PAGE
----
MEDIA TO SAVED: On Oct. 1st Clyde Lee Fife is coming to Media to conduct a meeting during October. The Men s Bible Class is fortunate in being able to secure this evangelist. At fifteen different cities scattered all over the United States, he had a total of 15,981 conversions or an average of 1,065 for each city.
W. H. Cross Produce Company building and moved into the rooms last Saturday. Philip Mains has returned to his home here after a season spent with the tent crew on the Redpath Chautauqua circuit which closed at Michigan City, Ind. Philip Chant will leave fro Albuquerque, N. Mex. where he will attend high school and assist his brother Lloyd in the latter's work as circulation manager of an Albuquerque newspaper. The free show put on at the Lyric Theatre last Monday evening by the Stronghurst business men proved to be a drawing card. Although the weather was very threatening, the attendance taxed the capacity. Miss Alta Marie Reynolds, who is the proprietor of a beauty shop in Kewanee spent Labor Day with her parents, Mr. and Mrs. F. G. Reynolds.
WINNING HORSE: Peter Foote, the brown trotting stallion owned by Ira Foote of Stronghurst won the 2:22 trot at the Adams County Fair in three straight heats. The event carried a purse of $350 with added money. (($5,026 in today's values). The horse also won the 2:25 trot at the Hancock County Fair and now Ira is taking the horse to Missouri and expects to make a good accounting on the trotting circuit.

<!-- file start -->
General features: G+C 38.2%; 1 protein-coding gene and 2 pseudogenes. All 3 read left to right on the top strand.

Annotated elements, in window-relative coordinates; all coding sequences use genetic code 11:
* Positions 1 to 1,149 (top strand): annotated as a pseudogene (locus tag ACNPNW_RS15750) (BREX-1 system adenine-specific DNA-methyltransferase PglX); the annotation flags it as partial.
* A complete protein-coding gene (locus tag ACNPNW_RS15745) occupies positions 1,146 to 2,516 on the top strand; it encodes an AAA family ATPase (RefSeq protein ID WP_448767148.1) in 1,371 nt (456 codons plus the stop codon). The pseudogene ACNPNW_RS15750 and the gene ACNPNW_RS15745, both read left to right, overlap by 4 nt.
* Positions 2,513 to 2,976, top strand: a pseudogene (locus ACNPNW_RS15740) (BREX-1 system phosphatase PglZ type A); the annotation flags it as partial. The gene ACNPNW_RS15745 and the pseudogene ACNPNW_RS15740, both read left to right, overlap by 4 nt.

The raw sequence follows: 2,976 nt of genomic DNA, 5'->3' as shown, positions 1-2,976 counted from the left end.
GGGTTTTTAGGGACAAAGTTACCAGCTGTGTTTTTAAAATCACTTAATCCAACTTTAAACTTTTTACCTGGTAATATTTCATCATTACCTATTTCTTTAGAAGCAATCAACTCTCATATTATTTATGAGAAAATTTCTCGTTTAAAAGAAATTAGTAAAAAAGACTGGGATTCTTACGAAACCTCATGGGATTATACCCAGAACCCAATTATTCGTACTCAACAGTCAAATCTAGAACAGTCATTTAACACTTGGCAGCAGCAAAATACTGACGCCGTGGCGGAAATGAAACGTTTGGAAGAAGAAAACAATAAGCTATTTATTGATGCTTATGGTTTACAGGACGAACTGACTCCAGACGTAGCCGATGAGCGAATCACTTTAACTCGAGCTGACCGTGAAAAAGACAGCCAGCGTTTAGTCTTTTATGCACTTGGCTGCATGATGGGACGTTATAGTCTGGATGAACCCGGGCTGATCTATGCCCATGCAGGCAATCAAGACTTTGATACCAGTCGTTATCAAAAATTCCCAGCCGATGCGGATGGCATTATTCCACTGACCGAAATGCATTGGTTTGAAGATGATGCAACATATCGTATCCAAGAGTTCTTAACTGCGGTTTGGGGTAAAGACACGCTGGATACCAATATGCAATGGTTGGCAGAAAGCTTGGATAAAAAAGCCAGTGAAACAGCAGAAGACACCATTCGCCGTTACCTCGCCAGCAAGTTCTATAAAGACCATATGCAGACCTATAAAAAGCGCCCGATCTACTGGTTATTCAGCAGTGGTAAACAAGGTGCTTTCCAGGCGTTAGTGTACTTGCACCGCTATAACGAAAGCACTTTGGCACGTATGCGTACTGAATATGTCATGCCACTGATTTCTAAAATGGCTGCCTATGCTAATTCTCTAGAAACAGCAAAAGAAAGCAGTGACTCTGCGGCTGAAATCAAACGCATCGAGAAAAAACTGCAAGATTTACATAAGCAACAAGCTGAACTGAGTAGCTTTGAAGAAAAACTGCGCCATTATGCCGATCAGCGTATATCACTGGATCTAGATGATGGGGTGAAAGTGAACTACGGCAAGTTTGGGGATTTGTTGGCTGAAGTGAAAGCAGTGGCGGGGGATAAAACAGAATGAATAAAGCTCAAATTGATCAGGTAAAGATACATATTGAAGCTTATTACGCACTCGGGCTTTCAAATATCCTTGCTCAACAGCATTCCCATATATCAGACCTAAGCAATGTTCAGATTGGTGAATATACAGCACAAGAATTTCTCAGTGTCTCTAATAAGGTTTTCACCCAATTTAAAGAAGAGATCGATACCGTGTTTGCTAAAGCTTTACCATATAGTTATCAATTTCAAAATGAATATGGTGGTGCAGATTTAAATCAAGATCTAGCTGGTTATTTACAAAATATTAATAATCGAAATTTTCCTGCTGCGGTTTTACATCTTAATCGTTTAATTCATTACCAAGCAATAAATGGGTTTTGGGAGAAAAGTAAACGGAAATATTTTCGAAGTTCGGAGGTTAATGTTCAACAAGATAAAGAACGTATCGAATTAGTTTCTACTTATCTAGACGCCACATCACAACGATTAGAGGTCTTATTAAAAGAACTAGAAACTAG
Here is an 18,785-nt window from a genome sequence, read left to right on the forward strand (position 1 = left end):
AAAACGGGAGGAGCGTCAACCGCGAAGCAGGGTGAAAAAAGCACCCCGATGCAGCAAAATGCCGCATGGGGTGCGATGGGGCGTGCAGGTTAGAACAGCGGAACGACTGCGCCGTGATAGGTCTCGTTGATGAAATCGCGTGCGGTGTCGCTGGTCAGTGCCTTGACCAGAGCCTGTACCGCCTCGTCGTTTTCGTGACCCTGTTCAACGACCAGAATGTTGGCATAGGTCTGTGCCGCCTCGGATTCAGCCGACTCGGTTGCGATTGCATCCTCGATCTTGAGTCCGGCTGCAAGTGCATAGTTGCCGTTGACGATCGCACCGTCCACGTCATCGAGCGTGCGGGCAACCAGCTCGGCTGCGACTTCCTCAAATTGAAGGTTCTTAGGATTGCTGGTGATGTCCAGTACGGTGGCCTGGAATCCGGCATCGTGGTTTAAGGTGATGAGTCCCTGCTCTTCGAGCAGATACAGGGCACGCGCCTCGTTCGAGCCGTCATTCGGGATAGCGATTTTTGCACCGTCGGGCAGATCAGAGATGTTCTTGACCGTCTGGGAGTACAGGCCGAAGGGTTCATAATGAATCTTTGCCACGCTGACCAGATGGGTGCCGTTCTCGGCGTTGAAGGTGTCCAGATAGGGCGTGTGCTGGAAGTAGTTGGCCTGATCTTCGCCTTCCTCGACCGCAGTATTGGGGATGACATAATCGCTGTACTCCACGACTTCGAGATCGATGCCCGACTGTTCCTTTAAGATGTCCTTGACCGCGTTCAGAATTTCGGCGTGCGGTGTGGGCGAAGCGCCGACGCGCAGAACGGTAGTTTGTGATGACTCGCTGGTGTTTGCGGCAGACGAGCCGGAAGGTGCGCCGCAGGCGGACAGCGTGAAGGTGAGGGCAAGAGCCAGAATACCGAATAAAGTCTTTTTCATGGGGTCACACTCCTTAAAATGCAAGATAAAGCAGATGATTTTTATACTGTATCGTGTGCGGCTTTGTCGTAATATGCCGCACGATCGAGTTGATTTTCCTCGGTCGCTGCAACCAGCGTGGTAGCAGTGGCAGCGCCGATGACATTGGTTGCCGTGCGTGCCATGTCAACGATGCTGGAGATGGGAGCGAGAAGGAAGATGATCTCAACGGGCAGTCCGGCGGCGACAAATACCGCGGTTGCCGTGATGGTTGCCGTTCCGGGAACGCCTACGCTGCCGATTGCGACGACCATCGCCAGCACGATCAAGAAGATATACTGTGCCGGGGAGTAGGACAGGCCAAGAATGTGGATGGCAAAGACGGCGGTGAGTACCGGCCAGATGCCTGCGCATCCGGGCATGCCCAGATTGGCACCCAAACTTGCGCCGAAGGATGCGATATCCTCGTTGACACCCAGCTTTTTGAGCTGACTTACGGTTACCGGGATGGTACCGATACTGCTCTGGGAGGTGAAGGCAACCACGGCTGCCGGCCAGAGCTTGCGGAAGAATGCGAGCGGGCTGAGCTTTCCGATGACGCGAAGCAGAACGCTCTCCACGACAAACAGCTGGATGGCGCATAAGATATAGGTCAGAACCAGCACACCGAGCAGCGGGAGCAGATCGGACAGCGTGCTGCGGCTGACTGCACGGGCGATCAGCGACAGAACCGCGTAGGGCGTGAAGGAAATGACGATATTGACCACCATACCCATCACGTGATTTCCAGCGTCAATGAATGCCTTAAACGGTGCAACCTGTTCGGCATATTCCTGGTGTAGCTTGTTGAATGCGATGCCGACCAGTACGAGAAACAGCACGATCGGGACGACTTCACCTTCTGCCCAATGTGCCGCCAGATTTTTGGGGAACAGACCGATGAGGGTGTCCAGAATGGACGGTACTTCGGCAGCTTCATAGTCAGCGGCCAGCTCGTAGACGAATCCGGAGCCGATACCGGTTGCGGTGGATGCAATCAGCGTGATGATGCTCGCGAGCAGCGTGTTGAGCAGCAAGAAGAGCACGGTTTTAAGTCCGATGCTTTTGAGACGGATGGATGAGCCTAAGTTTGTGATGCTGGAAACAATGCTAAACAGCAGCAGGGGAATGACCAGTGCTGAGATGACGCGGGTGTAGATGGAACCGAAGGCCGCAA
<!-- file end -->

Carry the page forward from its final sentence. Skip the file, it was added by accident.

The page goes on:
OLENA OBSERVATIONS: The Burrell reunion was held at the home of Miss Georgetta Burrell in Olena with 75 present in spite of the rainy day and slippery roads. A pleasant feature of the day was the presence of Mr. George Burrell and son of Pilton, Iowa. Mr. Burrell had spent his very young days near Olena and had not been back for many years. The Dowell reunion was held in Crapo Park, Burlington with a goodly number present. Mr. and Mrs. Virgil Davis entertained at dinner Sabbath complimentary to their son Lee. The following relatives were present: Mr. and Mrs. John Lant, H. S. Lant and family, and Mr. and Mrs. Oscar Marshall of Burlington. Covers were laid for 18. Mr. Lee Davis, who is holding down a fine job in Chicago, was accompanied home by his sister, Miss Golda. The Olena School will open Sept.8th with Miss Jean Spear as instructor. Miss Thelma Peterson has begun her school in the Heisler neighborhood. The annual Olena Homecoming will be Sept. 13th in the church grounds. A committee of Mr. Cecil Brook, Mr. C. E. Lant, Mr. Russell Carothers and the Misses Lura Speck and Emma Marshall will plan the forenoon program. At the noon hour a chicken dinner with all the trimmings will be served by the ladies of the M. E. Church at 40 cents a plate for both young and old. Many who sampled the dinner last year said we should have charged 50 cents and one gentleman actually dropped that amount, accepting no change. The afternoon will be outside amusements. A good stand and booth will be on the grounds and children's games will be played.
NEWS FROM THE WEST: Earl Mahnesmith, who has been holding down a railroad office position at Yermo, Calif., for some time has been transferred to Moapa, Nev, where he was formerly located. He writes that the mercury ranges from 110 to 122 in the shade, ice is five cents a pound and only one rain day out of 668 occurred. He met an old conductor by the name of Widmeyer who asked to be remembered to the Beardsley Bros. and Cliff Regan whom he knew when he lived in Yates City and Elmwood years ago. (Both names of local Stronghurst residents in 1924).